Marinello, Thomas J., and H.H. Drake Williams III, eds. My Brother’s Keeper: Essays in honor of Ellis R. Brotzman. Eugene, OR: Wipf & Stock, 2010.
My Brother’s Keeper is a collection of essays penned by people interested in educating primarily European church leaders, theological educators, and missionaries as well as other Christian leaders from around the world. All of the authors are related to the ministries of Tyndale Theological Seminary, the Netherlands. This book is in honor of missionary Hebrew scholar and colleague, Ellis R. Brotzman upon his retirement. Included is material from the fields of biblical studies, theological studies, and pastoral ministries and missions. The articles represent a sampling of the type of teaching provided at Tyndale since its beginnings in 1985. Most of the authors have many decades of experience primarily as missionary professors throughout Europe. Others include those with pastoral ministry experience in Europe and North America. Theological educators, local church leaders, and cross-cultural workers will find this a worthwhile addition to their personal and school libraries.
Dr. Alex Stewart
Stewart, Alexander E. Perseverance and Salvation: What the New Testament Teaches about Faith and Works. Areopagus Critical Christian Issues Series. Gonzalez, FL: Energion, 2018.
“This book works through the questions of the role and meaning of perseverance in salvation. Is perseverance necessary and thus not optional in salvation? What does it mean, and what is its role? Does the idea of perseverance result in a works-based view of righteousness and salvation? These six short chapters will help to clarify your understanding and provide a basis for continuing and deeper study.”
Köstenberger, Andreas, Alexander E. Stewart, and Apollo Makara. Jesus and the Future: Understanding What He Taught about the End Times. Bellingham, WA: Lexham Press, 2018.
“Jesus was a prophet who often spoke about future events. Some readers apply all of Jesus’s teaching about the future to the distant future: his return, the future resurrection, and final judgment. Other readers contend that virtually everything Jesus taught about the future was fulfilled in the destruction of Jerusalem in AD 70. The authors conclude that the truth lies somewhere in the middle. As a prophet, Jesus spoke both about the near future events of AD 70 and the distant future events surrounding his second coming. The challenge lies in determining when he was speaking about near instead of distant future events.
In Jesus and the Future, the authors examine everything Jesus said about future events as recorded in the four canonical Gospels. This includes the famous Olivet Discourse along with many other parables and sayings. The authors situate Jesus’s teaching in its original literary and 1st century Jewish and Greco-Roman context.
Jesus and the Future is designed to discuss Jesus’ teaching about the end times in a way that is accessible, biblical-theological, exegetical, and devotional and spiritually-nurturing. Written with a scholar’s mind but a pastor’s heart, the book is geared to a popular audience interested in making sense of end-time phenomena and conflicting teachings on the end times.”
Stewart, Alexander E. Soteriology as Motivation in the Apocalypse of John. Gorgias Biblical Studies 61. Piscataway, NJ: Gorgias Press, 2015.
“John did not write the Apocalypse in order to provide a detailed time-table of events that would unfold thousands of years in the future. Instead, John wrote to affect and move his hearers at the end of the first century-to motivate them to reject idolatrous compromise with the surrounding cultural and political institutions and overcome through repentance, worship, witness, perseverance, and obedience. How does the Apocalypse of John accomplish this motivation and persuade its hearers to adopt a course of action that would put their present lives, income, and security in jeopardy? This monograph employs Stephen Toulmin’s model of argumentation analysis to study John’s explicit and implicit motivational argumentation and to argue that the two primary grounds for John’s argumentation are soteriological. Hearers are motivated positively by the promise of future salvation and negatively by warnings of future judgment. In addition to this main claim, this monograph will (1) argue that the Apocalypse of John is a thoroughly rhetorical text; (2) highlight the centrality of logos, or logical argumentation, in John’s argumentation; (3) demonstrate the general applicability of Toulmin’s model of argumentation analysis to biblical texts; (4) argue that one’s systematic theology of motivation or salvation must be grounded in a comprehensive analysis of the actual motivational argumentation within a text; and (5) explore some of the theological questions raised by the use of soteriology as motivation.”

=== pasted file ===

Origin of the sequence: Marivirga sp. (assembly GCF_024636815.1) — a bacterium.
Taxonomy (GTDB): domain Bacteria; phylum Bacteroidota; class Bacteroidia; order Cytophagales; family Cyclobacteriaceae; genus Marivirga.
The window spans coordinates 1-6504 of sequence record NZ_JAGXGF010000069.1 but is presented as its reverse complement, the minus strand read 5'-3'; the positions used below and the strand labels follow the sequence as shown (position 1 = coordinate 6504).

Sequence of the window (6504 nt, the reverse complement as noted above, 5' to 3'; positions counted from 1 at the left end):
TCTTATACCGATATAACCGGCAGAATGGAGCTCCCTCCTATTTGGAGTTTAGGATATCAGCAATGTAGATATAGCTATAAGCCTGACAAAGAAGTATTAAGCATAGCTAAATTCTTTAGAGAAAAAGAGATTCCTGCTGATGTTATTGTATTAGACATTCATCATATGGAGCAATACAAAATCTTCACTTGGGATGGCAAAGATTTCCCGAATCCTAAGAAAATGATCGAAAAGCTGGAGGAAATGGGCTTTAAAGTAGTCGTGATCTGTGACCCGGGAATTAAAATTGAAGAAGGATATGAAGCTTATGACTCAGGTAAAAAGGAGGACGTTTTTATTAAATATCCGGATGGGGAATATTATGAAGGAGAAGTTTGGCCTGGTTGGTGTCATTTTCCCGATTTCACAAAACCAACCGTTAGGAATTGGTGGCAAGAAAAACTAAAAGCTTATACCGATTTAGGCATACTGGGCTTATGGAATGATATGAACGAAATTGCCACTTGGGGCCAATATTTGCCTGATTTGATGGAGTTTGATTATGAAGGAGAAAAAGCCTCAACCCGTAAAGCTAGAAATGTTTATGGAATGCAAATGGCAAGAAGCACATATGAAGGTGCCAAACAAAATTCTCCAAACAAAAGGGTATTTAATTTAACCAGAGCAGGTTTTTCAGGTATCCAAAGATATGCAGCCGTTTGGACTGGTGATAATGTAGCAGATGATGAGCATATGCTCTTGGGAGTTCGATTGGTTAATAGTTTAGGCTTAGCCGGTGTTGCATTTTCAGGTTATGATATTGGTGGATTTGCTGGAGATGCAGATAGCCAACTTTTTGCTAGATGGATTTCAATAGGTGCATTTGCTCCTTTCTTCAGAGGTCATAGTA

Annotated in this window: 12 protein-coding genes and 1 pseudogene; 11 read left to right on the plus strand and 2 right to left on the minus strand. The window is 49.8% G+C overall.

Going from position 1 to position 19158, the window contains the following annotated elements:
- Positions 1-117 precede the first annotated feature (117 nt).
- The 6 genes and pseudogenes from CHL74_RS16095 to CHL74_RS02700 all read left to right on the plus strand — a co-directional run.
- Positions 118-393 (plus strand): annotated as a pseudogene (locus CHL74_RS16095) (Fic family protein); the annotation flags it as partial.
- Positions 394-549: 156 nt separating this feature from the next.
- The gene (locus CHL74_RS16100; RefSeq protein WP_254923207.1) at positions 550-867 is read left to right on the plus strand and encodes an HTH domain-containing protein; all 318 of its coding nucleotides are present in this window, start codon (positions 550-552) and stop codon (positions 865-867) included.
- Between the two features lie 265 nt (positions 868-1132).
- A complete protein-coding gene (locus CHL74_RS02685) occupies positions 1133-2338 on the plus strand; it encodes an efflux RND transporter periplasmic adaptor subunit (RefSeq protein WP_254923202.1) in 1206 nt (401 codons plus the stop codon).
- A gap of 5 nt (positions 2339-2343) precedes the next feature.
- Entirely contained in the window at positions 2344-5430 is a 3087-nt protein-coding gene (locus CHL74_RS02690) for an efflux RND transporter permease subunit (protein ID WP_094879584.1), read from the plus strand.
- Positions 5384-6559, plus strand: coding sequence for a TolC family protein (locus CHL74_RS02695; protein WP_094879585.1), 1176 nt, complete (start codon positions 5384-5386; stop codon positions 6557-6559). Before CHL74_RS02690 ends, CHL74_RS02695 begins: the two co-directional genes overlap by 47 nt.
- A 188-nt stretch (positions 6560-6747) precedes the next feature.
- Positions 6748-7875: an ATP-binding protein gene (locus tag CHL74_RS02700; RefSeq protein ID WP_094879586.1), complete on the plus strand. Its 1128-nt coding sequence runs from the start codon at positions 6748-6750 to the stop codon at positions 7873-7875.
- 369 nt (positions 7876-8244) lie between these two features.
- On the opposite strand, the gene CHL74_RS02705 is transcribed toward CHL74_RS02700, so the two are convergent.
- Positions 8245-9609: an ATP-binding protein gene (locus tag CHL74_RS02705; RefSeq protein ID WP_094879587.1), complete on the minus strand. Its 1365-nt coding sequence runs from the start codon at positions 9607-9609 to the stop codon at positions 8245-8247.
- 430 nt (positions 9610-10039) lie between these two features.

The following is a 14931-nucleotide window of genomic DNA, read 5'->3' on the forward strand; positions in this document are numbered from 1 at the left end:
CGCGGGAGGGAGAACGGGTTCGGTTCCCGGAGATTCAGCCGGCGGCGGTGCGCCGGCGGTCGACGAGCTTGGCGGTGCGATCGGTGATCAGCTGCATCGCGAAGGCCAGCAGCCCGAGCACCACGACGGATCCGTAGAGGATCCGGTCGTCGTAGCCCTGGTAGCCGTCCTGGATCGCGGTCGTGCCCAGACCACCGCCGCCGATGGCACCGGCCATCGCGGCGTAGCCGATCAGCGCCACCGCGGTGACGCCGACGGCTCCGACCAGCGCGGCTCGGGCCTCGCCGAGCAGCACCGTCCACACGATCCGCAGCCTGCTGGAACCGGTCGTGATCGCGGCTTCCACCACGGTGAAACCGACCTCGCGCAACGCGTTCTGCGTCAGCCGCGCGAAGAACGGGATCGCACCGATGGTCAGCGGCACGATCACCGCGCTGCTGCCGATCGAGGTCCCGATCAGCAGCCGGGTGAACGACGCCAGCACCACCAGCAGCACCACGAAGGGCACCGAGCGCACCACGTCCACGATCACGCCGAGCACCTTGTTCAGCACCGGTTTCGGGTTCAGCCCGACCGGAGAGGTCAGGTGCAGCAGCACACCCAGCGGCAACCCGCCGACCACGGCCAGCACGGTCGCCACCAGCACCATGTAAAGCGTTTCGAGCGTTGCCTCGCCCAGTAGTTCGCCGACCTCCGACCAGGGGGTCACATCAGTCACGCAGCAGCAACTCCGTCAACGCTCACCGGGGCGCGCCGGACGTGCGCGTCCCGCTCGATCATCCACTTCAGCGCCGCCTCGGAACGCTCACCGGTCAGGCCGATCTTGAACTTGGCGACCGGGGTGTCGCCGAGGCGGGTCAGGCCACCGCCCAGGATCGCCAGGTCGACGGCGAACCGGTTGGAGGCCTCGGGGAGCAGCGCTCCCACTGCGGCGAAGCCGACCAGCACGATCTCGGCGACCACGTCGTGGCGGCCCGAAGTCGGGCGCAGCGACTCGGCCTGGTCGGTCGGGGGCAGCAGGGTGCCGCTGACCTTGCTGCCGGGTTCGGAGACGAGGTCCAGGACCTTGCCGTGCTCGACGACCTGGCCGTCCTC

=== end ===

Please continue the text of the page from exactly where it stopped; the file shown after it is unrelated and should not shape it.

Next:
Köstenberger, Andreas and Alexander E. Stewart, The First Days of Jesus: The Story of the Incarnation. Wheaton, Ill.: Crossway, 2015.
“The birth of Jesus stands as a pivotal moment in the history of the world, marking a dramatic turning point in God’s plan to redeem creation from sin and death. Much to the world’s surprise, redemption had arrived . . . in the form of a lowly baby.
Aimed at stirring your affections for Jesus, this meditative book will lead you on a step-by-step journey through the Gospels’ birth narratives, clearing away common misconceptions, making messianic connections, and setting the stage for Jesus’s later life and ministry.”
Köstenberger, Andreas, Justin Taylor, and Alexander E. Stewart. The Final Days of Jesus. Wheaton, IL: Crossway, 2014.
“Walk With Jesus During His Last Week on Earth.
On March 29, AD 33, Jesus entered the city of Jerusalem and boldly predicted that he would soon be put to death―executed on a cross, like a common criminal. So began the most important week of the most important person who ever lived.
Nearly 2,000 years later, the events that took place during Jesus’s last days still reverberate through the ages. Designed as a day-by-day guide to Passion Week, The Final Days of Jesus leads us to reexamine and meditate on the history-making, earth-shaking significance of Jesus’s arrest, trial, crucifixion, and empty tomb.
Combining a chronological arrangement of the Gospel accounts with insightful commentary, charts, and maps, this book will help you better understand what actually happened all those years ago―and why it matters today.”